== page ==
North America on the long term 16th Feb

4th-8th March

Mild troughing for the Northeast US and the Southern California region. A SE Ridge is persistent in this period, together with a strong +AO and a +NAO. A very strong Aleutian Ridge is in progress as well, per EC Monthly.

9th-13th March

Western US troughing in this period is anchored by a SE Ridge and strong Aleutian ridging, together with a strong +NAO.

14th-18th March

The Western US troughing declines, but the Aleutian ridge and Eastern US ridging are still in place playing into a +NAO-esque Atlantic.

19th-23rd March

Troughing returns to the PNW/BC and the Sierras, again anchored by the Aleutian high and increased Eastern ridging,

24th-28th March

The trend of troughing for the Northwestern US down to Tahoe continues, with the Eastern ridging and Aleutian High still present.

Climate Drivers

The Arctic Oscillation remains in very strong positive territory. This has been assisting snowfall particularly in the Northwestern US, and in British Columbia and Alberta.

The MJO is expected to be briefly within the Phase 7-8 region, which may explain a slight tilt towards the Eastern US in terms of systems, and a slowing down of the snowy pattern for the PNW/BC region. But the +AO will ensure that this will probably not eventuate to much snowfall for the Eastern US. This favourability if you can even call it that, will slow down as we go into March, with the Western US expected to be the big winner of March again.

We see little activity in the stratosphere of consequence that may weaken the strong stratospheric and also tropospheric vortex. GFS notes some hints towards neutrality at the surface, but given the stratospheric base state I would suggest that the +AO theme that has been going on since the start of this year will continue.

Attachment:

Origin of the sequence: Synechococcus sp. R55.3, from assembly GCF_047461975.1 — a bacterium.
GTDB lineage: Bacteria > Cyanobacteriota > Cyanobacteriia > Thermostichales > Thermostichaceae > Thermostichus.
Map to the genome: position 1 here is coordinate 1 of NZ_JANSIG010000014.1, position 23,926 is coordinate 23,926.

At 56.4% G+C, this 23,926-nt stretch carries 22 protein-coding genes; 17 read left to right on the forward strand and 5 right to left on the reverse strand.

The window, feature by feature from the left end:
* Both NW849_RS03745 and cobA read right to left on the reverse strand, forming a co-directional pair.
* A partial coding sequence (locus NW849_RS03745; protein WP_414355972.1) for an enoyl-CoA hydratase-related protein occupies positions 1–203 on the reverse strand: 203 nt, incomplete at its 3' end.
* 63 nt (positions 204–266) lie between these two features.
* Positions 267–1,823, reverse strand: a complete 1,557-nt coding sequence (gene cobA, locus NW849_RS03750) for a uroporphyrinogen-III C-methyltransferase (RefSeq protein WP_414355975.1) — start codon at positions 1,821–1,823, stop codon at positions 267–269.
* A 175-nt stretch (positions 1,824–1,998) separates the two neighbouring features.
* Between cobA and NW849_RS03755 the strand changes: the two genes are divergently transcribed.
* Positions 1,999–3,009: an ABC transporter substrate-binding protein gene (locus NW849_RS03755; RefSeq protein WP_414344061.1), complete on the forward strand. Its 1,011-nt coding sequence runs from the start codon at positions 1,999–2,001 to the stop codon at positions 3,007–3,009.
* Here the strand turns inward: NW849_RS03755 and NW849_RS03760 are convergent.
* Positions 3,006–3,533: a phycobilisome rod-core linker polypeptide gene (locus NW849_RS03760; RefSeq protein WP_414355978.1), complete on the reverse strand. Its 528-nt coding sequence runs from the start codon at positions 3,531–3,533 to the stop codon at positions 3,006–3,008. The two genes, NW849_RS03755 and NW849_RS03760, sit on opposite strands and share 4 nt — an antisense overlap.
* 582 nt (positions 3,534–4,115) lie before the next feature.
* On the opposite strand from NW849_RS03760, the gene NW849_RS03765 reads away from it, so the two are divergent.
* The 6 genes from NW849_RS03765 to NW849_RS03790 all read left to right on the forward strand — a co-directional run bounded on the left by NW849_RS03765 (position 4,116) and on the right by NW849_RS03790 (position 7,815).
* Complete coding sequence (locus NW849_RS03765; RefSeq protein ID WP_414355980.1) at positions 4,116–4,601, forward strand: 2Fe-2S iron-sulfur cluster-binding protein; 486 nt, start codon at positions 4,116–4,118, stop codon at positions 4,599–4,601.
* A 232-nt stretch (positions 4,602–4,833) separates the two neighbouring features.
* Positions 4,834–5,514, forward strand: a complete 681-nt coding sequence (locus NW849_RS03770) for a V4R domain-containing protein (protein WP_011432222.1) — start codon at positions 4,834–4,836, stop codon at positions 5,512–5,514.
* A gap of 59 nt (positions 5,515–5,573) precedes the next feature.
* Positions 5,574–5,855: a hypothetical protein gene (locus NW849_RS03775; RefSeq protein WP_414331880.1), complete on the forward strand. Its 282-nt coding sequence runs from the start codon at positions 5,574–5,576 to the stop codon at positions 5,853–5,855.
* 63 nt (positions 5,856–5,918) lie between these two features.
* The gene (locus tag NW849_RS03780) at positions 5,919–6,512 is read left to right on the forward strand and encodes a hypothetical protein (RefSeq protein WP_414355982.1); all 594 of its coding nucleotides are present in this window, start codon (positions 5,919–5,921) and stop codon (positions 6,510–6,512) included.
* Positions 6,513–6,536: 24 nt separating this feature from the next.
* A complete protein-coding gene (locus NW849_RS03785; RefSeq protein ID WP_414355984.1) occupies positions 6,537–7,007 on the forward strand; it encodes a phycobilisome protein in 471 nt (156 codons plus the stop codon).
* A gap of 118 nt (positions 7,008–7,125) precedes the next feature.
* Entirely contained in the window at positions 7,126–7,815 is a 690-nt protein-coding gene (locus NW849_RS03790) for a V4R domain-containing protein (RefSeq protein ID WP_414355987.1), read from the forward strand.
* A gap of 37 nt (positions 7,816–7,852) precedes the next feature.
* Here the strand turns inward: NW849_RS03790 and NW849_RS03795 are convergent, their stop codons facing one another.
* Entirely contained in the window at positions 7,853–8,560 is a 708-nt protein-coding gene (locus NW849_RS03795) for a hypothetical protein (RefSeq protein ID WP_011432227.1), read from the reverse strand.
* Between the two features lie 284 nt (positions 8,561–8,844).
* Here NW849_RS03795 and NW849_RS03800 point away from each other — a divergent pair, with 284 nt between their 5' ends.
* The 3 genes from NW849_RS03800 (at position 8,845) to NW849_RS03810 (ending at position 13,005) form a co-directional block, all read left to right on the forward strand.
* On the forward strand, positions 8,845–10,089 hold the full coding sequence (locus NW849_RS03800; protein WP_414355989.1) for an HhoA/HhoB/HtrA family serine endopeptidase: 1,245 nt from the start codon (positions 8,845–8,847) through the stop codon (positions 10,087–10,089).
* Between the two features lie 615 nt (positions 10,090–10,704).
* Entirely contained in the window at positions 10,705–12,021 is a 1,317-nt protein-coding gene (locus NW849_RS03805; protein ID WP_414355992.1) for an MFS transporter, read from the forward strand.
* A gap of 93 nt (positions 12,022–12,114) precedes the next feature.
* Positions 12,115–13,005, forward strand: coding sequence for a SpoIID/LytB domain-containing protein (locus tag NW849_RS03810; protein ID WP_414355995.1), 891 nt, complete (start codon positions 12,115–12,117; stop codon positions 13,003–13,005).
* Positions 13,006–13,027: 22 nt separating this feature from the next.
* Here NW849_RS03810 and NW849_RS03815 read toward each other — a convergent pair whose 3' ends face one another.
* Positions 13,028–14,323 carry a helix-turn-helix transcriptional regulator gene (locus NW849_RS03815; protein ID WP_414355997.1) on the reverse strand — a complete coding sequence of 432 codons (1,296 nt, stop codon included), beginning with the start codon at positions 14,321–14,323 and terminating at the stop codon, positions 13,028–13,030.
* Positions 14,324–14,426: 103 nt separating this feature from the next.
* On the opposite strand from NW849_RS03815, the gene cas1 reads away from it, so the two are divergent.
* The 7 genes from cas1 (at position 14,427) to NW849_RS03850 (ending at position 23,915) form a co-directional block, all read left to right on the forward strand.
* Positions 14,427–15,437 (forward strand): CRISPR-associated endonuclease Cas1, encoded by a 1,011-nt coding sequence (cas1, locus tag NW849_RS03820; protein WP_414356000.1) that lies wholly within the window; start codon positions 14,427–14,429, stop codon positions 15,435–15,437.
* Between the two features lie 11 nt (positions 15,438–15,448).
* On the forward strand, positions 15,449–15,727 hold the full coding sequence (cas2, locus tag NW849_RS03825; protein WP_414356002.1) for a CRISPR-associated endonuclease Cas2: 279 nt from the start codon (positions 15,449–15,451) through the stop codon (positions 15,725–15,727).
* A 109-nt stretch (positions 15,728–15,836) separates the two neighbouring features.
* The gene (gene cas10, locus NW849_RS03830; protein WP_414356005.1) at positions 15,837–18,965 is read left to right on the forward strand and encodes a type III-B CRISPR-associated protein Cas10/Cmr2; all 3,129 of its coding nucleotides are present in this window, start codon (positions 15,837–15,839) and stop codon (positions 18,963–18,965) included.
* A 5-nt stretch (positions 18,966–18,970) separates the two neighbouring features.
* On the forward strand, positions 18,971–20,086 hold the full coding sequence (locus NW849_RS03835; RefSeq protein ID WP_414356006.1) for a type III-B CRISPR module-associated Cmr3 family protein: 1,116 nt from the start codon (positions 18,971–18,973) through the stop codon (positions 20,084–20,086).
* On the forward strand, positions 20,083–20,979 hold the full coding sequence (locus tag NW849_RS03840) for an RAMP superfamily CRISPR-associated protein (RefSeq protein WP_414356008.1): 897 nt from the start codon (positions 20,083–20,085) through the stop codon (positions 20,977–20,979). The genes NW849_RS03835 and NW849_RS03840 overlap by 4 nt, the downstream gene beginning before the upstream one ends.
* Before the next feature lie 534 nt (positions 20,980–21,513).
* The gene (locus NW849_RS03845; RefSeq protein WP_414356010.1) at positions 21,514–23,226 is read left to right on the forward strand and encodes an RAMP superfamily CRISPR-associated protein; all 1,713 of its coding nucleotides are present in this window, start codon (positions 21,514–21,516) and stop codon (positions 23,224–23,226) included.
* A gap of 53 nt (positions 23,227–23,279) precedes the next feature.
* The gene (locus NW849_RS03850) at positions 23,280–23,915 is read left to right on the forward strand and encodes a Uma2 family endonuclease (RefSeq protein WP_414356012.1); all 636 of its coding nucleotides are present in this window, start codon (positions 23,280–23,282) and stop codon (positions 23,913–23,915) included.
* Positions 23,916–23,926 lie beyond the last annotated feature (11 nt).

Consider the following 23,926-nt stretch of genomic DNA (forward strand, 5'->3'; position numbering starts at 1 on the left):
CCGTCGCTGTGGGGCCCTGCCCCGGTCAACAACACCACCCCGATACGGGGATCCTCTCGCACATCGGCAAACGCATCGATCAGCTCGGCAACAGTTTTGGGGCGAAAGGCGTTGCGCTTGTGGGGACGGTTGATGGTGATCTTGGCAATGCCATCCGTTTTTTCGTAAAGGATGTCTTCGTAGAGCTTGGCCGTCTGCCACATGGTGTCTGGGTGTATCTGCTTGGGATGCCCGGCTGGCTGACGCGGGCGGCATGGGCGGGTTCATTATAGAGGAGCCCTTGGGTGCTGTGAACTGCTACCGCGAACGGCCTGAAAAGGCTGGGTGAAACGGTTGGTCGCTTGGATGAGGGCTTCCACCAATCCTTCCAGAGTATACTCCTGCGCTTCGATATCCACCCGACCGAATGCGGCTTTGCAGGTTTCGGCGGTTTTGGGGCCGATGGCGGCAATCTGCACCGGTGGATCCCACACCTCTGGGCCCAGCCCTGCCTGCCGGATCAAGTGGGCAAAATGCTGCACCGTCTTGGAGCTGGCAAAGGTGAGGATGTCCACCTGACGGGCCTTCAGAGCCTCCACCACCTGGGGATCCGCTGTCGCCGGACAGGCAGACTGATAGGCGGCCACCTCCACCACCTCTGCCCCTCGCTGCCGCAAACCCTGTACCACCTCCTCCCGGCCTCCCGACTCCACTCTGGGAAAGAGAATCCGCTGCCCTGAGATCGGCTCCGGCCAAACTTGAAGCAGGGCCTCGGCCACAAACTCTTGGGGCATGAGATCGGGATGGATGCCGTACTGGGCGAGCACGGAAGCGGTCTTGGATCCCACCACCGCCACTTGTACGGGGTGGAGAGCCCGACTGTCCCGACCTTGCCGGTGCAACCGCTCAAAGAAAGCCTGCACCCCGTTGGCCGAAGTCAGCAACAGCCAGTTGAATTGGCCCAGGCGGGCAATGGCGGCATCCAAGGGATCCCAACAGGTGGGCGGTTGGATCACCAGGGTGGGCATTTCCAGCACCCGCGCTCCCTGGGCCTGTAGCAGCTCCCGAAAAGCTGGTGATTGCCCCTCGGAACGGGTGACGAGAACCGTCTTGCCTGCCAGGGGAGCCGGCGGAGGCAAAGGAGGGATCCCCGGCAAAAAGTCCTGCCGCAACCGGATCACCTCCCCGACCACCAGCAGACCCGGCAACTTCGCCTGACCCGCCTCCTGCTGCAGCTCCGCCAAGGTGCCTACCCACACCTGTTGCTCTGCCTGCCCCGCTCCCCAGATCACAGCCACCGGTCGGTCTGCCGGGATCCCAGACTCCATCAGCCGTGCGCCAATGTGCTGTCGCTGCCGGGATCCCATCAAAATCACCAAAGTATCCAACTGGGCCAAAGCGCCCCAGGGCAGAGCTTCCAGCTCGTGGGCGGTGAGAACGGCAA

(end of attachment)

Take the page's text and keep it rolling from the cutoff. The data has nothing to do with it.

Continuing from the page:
The atmospheric momentum budgets show less positive deposits in the tropics after the spike in January, that had little consequence in terms of changing the pattern.

The positive deposits between approx 40N-60N and the negative deposits at approx 15N-35N have reestablished, which is essentially a consolidation of the status quo. A strong Atlantic (+NAO) will continue, the PNW will continue to be favoured in general and the Eastern US will be less favourable for snowfall.

Verification

So this has been a hard year for those involved in seasonal forecasts. Here are the predictions I made:

  1. The Interior of the East Coast on the Appalachians and further west is set to have a better than average snowfall season. The East Coastal regions are set to have a mostly average season.
  2. California is set to have a largely below average season. It won’t be absolutely abysmal though, with potentially improving conditions later in the season.
  3. The Southwest of US is set to have a largely average season, with New Mexico doing better than Arizona.
  4. Utah is set to have an average season. Which tends to be pretty good anyway.
  5. Colorado is set to have a mildly above average snowfall season.
  6. The Canadian/Northern US Rockies are set to have a mildly above average season.
  7. The PNW Coastal mountains are set to have a mildly below average season, but I can see them having a better early-mid season compared to California.
  8. The Central Interior US from the Great Plains to the Midwest to the Tennessee Valley is expected to have an above average season for snowfall and deep cold at times.

Per SNOTEL, other NOAA sources, and Rutgers Snow Lab:

  1. The Eastern US had a below average season, not an average one. Better than some others though.
  2. California did have a below average season. So I got that right. We might see some improvements in the next little while, but not as fast as I expected.
  3. I got the Southwest pretty well too, slightly above average in NM, and somewhat below average in AZ.
  4. I got Utah pretty well, perhaps doing a little better than expected.
  5. Colorado went pretty well for my verification.
  6. I got this pretty well for the interior PNW/BC Rockies.
  7. PNW/BC Coast started slow (compared to a decent start for California IIRC), but came out better than I thought originally, with a very good second half of the season.
  8. I did reasonably well in the Great Plains, it was more average in the Midwest, and failed further towards the south. The Central US ultimately didn’t get the strong levels of snow and cold I predicted for this season.

So I did well across most of the Western US, underestimated the PNW Coast a fair bit, and overestimated the Central and Eastern parts of the US in terms of snowfall.